George Kahn CD Store

Thursday, December 20, 2007

How the Grinch Stole the Record Business

As 2008 approaches, I find myself thinking more and more about the fate of the music business, the fate of the physical Compact Disc, and the fate of Jazz as a viable national product.
These observations are personal, and just support and confirm the double-digit losses that record sales are once again showing compared to 2006:
-I went to Harvard Square in November while visiting family back east. Upon asking to see their music department, I was informed that they closed the whole CD and DVD department down 2 years ago - students were no longer buying music and movies. (It is too easy for them to download or "share" the music with their classmates.) In reality there is NO record store in Harvard Square. The only place carrying music is Newbury Comics, and that store has a very small supply.
-If you go into a "big box" store, like Best Buy, Circuit City or Target I think you will notice that the CD department is one of the loneliest places around. No shortage of elbow room
-The top selling albums of the year are... Josh Groban singing Christmas Carols, and "High School Musical". More proof that the music business is giving up on what was once the core demographic (teen - 30 year olds) and focusing on selling product to kids too young to know how to download, or parents too lazy to learn.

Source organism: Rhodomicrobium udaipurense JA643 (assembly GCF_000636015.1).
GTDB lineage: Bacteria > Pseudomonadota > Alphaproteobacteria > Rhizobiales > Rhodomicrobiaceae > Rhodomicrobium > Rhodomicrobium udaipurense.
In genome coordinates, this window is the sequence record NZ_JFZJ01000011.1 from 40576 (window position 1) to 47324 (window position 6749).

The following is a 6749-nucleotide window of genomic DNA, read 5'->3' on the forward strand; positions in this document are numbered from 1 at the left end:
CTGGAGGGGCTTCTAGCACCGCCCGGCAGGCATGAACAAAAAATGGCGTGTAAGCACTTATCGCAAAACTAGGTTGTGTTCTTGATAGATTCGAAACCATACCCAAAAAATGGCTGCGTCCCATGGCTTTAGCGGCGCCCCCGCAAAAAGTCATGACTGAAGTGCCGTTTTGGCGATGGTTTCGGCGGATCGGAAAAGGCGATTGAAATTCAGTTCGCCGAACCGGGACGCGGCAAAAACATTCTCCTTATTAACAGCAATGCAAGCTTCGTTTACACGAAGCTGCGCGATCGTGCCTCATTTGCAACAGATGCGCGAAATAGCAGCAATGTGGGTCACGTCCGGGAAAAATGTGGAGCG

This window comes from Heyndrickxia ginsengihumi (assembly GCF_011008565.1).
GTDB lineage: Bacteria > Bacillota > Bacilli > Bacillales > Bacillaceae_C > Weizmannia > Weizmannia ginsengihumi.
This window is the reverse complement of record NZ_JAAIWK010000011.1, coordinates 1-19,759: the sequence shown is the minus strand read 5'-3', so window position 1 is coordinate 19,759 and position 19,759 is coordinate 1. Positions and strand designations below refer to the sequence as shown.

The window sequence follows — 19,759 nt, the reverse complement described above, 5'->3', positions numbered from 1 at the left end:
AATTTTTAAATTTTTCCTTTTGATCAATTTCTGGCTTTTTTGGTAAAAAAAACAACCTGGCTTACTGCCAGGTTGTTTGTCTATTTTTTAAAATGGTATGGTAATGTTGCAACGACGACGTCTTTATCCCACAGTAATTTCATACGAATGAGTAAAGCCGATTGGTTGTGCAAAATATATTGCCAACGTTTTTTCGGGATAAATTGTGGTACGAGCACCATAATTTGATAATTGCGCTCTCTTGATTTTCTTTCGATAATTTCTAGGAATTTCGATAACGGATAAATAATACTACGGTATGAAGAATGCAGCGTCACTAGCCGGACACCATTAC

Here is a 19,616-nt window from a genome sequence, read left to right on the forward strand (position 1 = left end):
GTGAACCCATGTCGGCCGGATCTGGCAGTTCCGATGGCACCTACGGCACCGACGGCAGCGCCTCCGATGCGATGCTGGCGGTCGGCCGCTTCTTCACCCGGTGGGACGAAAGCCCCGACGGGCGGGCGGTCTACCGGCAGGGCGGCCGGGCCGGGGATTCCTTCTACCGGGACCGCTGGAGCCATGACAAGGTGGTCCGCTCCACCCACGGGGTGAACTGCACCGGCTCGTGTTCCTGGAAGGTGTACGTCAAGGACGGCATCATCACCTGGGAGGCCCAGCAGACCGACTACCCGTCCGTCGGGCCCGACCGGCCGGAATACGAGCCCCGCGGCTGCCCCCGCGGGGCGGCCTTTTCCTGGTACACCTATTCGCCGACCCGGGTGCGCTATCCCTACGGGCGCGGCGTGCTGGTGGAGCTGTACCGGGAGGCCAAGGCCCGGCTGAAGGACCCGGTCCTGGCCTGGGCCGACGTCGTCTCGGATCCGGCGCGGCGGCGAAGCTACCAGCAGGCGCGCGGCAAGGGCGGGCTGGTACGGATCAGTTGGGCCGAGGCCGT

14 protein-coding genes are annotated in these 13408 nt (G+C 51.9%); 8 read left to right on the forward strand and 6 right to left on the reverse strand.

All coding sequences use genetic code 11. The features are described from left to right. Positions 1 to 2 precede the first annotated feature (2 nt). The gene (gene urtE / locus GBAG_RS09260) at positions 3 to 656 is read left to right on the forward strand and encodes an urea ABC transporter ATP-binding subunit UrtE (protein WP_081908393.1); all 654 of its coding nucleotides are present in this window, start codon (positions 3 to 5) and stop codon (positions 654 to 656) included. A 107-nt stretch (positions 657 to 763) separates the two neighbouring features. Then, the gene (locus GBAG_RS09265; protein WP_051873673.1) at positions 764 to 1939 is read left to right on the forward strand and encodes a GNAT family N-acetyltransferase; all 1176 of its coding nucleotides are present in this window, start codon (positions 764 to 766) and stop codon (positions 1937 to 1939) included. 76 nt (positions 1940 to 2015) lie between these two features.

-Starbucks bought "Hear Music" a couple of years ago with the idea of integrating a record company that could allow people to burn their own CDs while they sipped lattes. Last week I visited the one free-standing "Hear Music" store in LA, located on the Third Street Promenade in Santa Monica. The front third of the store had been converted into a Starbucks. The back 2/3 was still filled with listening stations and a very eclectic selection of music CDs - and virtually no people.
-In place of record stores in the Malls this year, you find coffee places, booksellers and Nordstrom (to name a few) selling the TOP 10 CDs as impulse buys right next to the cash register. Only big names (Dylan, Springsteen, Alicia Keyes) need apply.

About 5 years ago I predicted the death of record stores as we knew them. Little did I know I would have the timing down so closely.

So where does this leave people like you and me - people who like diversity in music, adventure, experimentation and great music of all kinds? There is always the internet - which can be a very big, lonely place at times.
More shall be revealed - I look forward to your comments


Anonymous said...

I am amazed at what my college-aged son tells me about the rampant availability of "shared files" on his campus. Folks these days don't seem to get that sooner or later, the artist must be paid for the art to survive--even if that means the ridiculously low cut that I've been told artists get from traditional big label CD sales. I actually do more listening via a high-quality computer rig to FLAC files ripped from CD's than CD/SACD, even though I have a great player--the convenience is greater and the sound is as good or better. What I'd like to see is a change in the business in which artists can control the availability of their work and profit directly, cutting out the physical media layer and all the distribution overhead. Seems to me that an artist that can net $7 to $10 for a downloaded album in full resolution FLAC format is way ahead of one who gets less than a buck from a label.